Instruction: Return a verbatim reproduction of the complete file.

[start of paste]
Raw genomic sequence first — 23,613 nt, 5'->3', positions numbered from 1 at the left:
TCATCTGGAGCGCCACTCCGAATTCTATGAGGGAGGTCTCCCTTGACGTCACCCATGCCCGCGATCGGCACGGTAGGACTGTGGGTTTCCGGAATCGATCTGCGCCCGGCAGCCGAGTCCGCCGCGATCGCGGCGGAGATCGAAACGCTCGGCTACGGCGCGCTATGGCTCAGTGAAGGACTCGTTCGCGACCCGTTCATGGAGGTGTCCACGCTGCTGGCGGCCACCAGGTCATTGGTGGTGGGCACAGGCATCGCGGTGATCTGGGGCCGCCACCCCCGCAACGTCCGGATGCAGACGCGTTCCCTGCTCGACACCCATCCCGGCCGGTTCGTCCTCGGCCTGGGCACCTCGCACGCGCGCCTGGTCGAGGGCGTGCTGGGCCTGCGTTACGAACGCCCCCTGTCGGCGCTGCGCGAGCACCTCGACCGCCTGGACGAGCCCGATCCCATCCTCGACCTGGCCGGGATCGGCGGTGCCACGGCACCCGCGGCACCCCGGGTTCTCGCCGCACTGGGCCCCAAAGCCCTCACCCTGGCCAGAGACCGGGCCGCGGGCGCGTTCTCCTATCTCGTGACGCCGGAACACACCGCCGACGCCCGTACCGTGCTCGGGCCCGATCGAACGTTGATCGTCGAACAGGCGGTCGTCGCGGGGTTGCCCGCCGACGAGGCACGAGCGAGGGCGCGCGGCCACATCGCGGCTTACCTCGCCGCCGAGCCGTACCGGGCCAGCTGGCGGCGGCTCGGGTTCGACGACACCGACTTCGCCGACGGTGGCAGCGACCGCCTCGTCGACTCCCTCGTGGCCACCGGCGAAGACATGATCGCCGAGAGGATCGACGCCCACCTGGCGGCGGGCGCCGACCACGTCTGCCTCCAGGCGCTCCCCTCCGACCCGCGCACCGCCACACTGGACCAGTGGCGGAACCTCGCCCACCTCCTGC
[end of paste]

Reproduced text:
Raw genomic sequence first — 23,613 nt, 5'->3', positions numbered from 1 at the left:
TCATCTGGAGCGCCACTCCGAATTCTATGAGGGAGGTCTCCCTTGACGTCACCCATGCCCGCGATCGGCACGGTAGGACTGTGGGTTTCCGGAATCGATCTGCGCCCGGCAGCCGAGTCCGCCGCGATCGCGGCGGAGATCGAAACGCTCGGCTACGGCGCGCTATGGCTCAGTGAAGGACTCGTTCGCGACCCGTTCATGGAGGTGTCCACGCTGCTGGCGGCCACCAGGTCATTGGTGGTGGGCACAGGCATCGCGGTGATCTGGGGCCGCCACCCCCGCAACGTCCGGATGCAGACGCGTTCCCTGCTCGACACCCATCCCGGCCGGTTCGTCCTCGGCCTGGGCACCTCGCACGCGCGCCTGGTCGAGGGCGTGCTGGGCCTGCGTTACGAACGCCCCCTGTCGGCGCTGCGCGAGCACCTCGACCGCCTGGACGAGCCCGATCCCATCCTCGACCTGGCCGGGATCGGCGGTGCCACGGCACCCGCGGCACCCCGGGTTCTCGCCGCACTGGGCCCCAAAGCCCTCACCCTGGCCAGAGACCGGGCCGCGGGCGCGTTCTCCTATCTCGTGACGCCGGAACACACCGCCGACGCCCGTACCGTGCTCGGGCCCGATCGAACGTTGATCGTCGAACAGGCGGTCGTCGCGGGGTTGCCCGCCGACGAGGCACGAGCGAGGGCGCGCGGCCACATCGCGGCTTACCTCGCCGCCGAGCCGTACCGGGCCAGCTGGCGGCGGCTCGGGTTCGACGACACCGACTTCGCCGACGGTGGCAGCGACCGCCTCGTCGACTCCCTCGTGGCCACCGGCGAAGACATGATCGCCGAGAGGATCGACGCCCACCTGGCGGCGGGCGCCGACCACGTCTGCCTCCAGGCGCTCCCCTCCGACCCGCGCACCGCCACACTGGACCAGTGGCGGAACCTCGCCCACCTCCTGC